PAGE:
Nashville Great Books Discussion Group

A reader's group devoted to the discussion of meaningful books.

Saturday, July 06, 2013

CLAUSEWITZ: On War II (Studying War)

In his treatise “On Happiness” Aristotle said “Our discussion will be adequate if it achieves clarity within the limits of the subject matter. For precision cannot be expected in the treatment of all subjects alike…” Readers of Clausewitz might do well to ask: how much clarity and precision can we reasonably expect to find on the subject of war? In this week’s reading Clausewitz approaches the subject of war from several different angles.

Clausewitz claims that “War is never an isolated act. The will is no wholly unknown quantity: what it has been today tells us what it will be tomorrow. War never breaks out quite suddenly, and its spreading is not the work of a moment.” From this perspective war sounds like a branch of psychology. This may seem a little strange but the U.S. Department of Defense has a whole branch of operations dedicated to PSYOP programs. PSYOP deals with the psychological aspects of war by breaking “the will” of the enemy and reducing their mental strength to resist.

Of course all the mental strength in the world won’t help if a country doesn’t have the physical strength and resources to fight. What exactly are those physical resources? Clausewitz believes the three basic elements of war are these: (1) military force, (2) the country (geography), and (3) allies. Reading Thucydides tends to confirm Clausewitz on this. The Athenians dealt quite differently with two island enemies, Mytilene and Melos. They spared the Mytilenians but destroyed the Melians because the Athenians calculated that (1) Mytilene was much harder to defeat, (2) Melos was much closer to home, and (3) the nature of their alliances with Sparta.

These factors make war seem like a cold and calculating business. In some ways it is; but in some ways it is not. Clausewitz points out that “The result of war is never absolute: the probabilities of real life take the place of the extreme and absolute solutions demanded by theory.” Real life, including war, isn’t mathematics. We can control a mathematical equation. We can’t always control what will happen in a war. Clausewitz says “the actual situation supplies the data for (1) determining what is to be expected” and (2) “the unknown which has to be discovered.” This sounds suspiciously like an algebraic equation such as 2x=y, where x and y are variables. If we know what x is, we can solve the problem; if we know what y is, we can solve the problem. But how can we know for sure what the variables of war will be? Do we know what the weather will be like? Do we know how strong the enemy’s will to resist will be? Do we know how strong our own country’s will to win will be? No, we don’t.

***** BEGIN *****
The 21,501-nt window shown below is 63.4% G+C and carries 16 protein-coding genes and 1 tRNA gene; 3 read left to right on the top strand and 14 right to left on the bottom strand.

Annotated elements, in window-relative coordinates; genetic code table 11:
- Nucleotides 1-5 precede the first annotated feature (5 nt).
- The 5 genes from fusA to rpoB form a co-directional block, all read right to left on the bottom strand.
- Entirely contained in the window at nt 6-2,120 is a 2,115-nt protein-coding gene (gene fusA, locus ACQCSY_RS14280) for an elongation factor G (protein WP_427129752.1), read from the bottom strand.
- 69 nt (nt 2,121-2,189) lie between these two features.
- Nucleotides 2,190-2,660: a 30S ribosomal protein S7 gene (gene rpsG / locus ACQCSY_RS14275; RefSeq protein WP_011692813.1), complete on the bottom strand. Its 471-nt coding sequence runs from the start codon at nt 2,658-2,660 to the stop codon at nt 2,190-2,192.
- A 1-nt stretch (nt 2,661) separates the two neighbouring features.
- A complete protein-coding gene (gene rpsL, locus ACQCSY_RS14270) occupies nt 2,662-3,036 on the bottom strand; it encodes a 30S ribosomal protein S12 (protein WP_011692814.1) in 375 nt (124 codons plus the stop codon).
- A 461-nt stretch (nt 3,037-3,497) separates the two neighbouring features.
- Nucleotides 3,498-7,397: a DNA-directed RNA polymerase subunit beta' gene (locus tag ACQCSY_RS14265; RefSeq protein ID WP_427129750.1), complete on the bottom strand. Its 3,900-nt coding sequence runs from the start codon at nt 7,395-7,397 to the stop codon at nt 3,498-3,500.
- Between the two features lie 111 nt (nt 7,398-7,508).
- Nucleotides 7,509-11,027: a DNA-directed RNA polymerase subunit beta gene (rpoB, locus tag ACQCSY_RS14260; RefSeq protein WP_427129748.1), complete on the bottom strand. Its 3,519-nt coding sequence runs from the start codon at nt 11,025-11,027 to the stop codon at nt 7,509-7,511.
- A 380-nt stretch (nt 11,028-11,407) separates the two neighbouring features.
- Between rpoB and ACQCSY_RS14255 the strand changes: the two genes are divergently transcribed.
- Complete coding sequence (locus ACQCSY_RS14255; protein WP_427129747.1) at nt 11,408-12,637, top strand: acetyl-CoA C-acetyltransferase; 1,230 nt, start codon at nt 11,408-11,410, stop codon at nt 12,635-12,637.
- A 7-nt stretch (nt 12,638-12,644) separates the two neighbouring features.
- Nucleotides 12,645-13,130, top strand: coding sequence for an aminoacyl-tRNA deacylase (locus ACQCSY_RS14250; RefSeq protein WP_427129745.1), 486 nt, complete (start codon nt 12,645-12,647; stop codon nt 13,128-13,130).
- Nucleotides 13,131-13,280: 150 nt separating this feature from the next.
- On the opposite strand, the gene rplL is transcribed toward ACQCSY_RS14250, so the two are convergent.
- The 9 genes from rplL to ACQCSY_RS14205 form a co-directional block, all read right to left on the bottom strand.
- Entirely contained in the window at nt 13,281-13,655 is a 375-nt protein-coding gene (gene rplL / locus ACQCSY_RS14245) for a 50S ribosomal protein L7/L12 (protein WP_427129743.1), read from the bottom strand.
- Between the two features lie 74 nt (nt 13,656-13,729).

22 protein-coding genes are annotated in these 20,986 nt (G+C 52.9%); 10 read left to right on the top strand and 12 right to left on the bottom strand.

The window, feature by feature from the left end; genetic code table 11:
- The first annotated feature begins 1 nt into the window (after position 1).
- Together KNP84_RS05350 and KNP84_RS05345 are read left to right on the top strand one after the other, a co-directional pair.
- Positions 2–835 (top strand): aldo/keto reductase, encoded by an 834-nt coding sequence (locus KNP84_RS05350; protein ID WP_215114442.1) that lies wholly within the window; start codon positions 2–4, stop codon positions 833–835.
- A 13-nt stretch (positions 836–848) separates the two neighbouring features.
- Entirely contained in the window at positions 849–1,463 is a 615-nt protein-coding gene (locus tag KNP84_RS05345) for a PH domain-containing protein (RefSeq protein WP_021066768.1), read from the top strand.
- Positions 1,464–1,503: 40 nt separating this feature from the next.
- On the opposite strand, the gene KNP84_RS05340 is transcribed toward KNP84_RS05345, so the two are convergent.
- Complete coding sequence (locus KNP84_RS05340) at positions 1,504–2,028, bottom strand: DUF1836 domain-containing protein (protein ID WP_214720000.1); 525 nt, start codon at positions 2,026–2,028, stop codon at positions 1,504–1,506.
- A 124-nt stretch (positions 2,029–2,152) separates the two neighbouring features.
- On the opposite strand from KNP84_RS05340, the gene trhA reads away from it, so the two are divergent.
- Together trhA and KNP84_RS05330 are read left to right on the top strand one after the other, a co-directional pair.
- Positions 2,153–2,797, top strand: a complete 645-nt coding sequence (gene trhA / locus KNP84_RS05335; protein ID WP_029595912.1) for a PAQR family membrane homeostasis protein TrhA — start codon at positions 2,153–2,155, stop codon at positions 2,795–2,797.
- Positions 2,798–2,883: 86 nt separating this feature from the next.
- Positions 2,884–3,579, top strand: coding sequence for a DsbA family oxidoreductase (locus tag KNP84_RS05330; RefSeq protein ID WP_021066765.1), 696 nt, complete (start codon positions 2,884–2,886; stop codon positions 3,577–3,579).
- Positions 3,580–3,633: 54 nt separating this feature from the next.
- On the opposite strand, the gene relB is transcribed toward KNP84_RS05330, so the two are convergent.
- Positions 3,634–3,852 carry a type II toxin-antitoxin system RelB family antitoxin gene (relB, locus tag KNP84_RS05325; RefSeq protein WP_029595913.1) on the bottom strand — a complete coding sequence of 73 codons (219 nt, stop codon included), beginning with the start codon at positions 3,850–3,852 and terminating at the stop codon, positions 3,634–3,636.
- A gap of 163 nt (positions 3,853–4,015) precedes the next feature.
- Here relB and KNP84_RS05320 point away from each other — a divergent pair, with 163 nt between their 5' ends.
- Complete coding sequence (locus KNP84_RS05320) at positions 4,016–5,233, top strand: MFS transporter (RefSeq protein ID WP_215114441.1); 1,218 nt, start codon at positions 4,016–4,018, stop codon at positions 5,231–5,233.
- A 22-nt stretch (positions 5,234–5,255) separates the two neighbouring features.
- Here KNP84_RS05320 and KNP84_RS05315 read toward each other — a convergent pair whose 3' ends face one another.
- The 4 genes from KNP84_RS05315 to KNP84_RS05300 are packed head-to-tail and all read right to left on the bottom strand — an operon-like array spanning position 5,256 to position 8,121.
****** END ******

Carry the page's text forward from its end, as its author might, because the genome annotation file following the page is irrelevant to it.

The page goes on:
So let’s look at the second part of Clausewitz’ theory and try to factor in “the unknown.” Armies always confront the unknown. Sometimes fighting it out is the only way to find out what x is or what y is. Because some things are unknown and aren’t “discovered” until the fighting starts. Is it worth going to war to find out? How far are we willing to go? Clausewitz says “it is left to the judgment to determine the limits of effort.” One of the basic questions of history is always: whose judgment? Who determines a country’s limits in waging war or seeking peace? In Thucydides the Melian leaders wouldn’t let the Athenian envoys speak directly to the people. They didn’t want the Athenians running a PSYOP program and demoralize the Melians. But Clausewitz would have told the Melians: you will lose. And he would have told them why: the calculations of war just don’t add up for you. Clausewitz shows that we can’t always predict war with mathematical precision; but war isn’t just blind chance either. Aristotle would say that in studying the subject of war this is about as clear an explanation as we’re ever going to get.


Post a Comment

<< Home